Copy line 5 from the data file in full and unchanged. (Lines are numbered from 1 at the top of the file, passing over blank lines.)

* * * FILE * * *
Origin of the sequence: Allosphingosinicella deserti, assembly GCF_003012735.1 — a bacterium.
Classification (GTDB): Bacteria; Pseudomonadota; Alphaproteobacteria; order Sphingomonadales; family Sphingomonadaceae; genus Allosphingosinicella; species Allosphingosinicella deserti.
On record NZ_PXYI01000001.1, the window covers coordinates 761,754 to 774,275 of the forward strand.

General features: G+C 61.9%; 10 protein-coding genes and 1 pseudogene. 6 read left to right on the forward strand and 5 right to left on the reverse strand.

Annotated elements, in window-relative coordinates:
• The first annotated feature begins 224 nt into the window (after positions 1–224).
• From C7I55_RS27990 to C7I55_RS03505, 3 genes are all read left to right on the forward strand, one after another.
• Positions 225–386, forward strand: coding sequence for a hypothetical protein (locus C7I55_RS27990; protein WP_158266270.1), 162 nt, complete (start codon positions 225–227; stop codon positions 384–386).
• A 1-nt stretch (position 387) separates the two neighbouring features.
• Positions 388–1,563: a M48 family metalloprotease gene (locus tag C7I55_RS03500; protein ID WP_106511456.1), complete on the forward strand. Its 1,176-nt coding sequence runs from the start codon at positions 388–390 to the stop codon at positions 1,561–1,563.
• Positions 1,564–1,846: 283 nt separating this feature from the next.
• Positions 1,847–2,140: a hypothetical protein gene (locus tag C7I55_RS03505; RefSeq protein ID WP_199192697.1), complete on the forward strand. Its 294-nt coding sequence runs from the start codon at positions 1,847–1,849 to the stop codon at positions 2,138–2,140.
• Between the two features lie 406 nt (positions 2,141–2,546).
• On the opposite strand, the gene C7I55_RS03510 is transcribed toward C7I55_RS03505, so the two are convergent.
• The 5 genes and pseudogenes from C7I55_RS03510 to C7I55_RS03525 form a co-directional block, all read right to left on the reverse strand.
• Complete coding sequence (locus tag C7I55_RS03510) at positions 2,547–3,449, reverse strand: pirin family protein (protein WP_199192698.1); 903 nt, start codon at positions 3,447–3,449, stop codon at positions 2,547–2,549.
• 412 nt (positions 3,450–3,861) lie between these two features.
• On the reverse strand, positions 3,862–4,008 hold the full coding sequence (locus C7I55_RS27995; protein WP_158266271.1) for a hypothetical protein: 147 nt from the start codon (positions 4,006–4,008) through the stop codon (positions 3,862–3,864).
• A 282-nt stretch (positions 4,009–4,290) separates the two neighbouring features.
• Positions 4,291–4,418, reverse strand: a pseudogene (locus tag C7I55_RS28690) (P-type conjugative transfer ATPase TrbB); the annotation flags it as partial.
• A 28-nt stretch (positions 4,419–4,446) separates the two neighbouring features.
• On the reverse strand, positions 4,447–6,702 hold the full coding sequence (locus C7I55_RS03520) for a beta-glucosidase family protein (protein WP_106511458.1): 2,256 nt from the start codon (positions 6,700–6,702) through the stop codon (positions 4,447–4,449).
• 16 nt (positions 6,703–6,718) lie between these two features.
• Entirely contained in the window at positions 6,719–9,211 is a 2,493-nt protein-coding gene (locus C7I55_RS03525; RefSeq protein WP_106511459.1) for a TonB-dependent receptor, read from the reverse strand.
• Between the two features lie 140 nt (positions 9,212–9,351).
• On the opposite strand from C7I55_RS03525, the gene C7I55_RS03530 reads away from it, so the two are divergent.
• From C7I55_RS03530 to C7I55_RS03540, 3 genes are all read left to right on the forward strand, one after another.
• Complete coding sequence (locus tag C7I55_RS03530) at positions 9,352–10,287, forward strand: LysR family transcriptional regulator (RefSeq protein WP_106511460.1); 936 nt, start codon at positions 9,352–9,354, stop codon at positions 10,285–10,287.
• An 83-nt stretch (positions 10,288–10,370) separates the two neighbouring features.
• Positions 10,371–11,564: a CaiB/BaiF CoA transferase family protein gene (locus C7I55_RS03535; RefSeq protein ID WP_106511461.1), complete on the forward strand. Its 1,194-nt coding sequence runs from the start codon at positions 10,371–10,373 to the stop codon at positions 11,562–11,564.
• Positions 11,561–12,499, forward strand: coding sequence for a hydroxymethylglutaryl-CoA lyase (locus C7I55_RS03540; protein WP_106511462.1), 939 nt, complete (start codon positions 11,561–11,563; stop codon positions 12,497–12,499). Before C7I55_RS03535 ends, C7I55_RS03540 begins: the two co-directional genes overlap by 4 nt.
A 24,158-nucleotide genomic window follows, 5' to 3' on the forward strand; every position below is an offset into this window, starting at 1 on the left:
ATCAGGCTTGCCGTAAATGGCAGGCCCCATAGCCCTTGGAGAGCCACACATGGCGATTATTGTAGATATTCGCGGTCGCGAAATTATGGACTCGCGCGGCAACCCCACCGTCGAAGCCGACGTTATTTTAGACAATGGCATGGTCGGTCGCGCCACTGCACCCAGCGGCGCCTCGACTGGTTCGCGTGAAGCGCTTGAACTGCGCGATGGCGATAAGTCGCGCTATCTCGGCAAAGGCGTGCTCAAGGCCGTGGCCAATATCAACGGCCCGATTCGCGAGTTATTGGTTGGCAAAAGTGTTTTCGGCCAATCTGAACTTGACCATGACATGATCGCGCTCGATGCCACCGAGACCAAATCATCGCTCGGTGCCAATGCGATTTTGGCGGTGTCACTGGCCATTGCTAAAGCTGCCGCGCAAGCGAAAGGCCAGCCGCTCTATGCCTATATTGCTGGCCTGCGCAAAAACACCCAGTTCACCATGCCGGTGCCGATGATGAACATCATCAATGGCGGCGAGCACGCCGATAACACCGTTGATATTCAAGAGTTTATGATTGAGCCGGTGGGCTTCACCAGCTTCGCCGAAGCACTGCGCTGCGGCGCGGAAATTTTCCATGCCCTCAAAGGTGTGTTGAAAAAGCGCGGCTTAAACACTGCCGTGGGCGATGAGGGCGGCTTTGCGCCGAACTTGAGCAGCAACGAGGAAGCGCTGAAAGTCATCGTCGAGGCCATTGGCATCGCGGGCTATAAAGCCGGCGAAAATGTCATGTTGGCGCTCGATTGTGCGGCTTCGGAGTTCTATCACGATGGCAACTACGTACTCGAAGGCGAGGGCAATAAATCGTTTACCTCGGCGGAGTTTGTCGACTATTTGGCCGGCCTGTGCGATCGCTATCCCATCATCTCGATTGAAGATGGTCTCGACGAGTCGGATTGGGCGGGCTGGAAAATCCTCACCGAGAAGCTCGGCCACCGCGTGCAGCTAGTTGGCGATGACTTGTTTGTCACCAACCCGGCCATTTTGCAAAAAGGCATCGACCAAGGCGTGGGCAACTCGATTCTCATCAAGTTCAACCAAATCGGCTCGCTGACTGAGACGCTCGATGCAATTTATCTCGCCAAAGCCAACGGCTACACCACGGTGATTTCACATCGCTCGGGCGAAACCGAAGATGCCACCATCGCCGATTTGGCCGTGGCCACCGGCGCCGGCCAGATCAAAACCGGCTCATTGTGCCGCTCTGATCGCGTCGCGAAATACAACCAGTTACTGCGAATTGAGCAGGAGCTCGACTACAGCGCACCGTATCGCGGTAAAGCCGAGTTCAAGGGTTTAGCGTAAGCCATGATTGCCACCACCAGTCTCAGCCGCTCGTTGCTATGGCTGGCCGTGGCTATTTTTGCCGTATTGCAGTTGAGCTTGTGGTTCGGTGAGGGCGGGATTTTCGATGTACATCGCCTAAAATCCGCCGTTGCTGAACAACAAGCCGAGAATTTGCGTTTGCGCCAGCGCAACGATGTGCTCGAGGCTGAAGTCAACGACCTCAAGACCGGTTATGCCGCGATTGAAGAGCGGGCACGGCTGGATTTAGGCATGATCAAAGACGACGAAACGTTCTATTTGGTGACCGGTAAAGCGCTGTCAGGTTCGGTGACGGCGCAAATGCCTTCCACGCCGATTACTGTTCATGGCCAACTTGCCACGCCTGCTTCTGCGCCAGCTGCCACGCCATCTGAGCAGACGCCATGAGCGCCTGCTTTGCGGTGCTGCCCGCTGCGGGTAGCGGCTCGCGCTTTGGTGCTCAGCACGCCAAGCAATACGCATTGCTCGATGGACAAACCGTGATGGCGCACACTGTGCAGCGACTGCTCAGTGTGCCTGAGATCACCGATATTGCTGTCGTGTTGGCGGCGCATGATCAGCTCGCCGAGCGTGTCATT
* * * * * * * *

Annotated elements, in window-relative coordinates: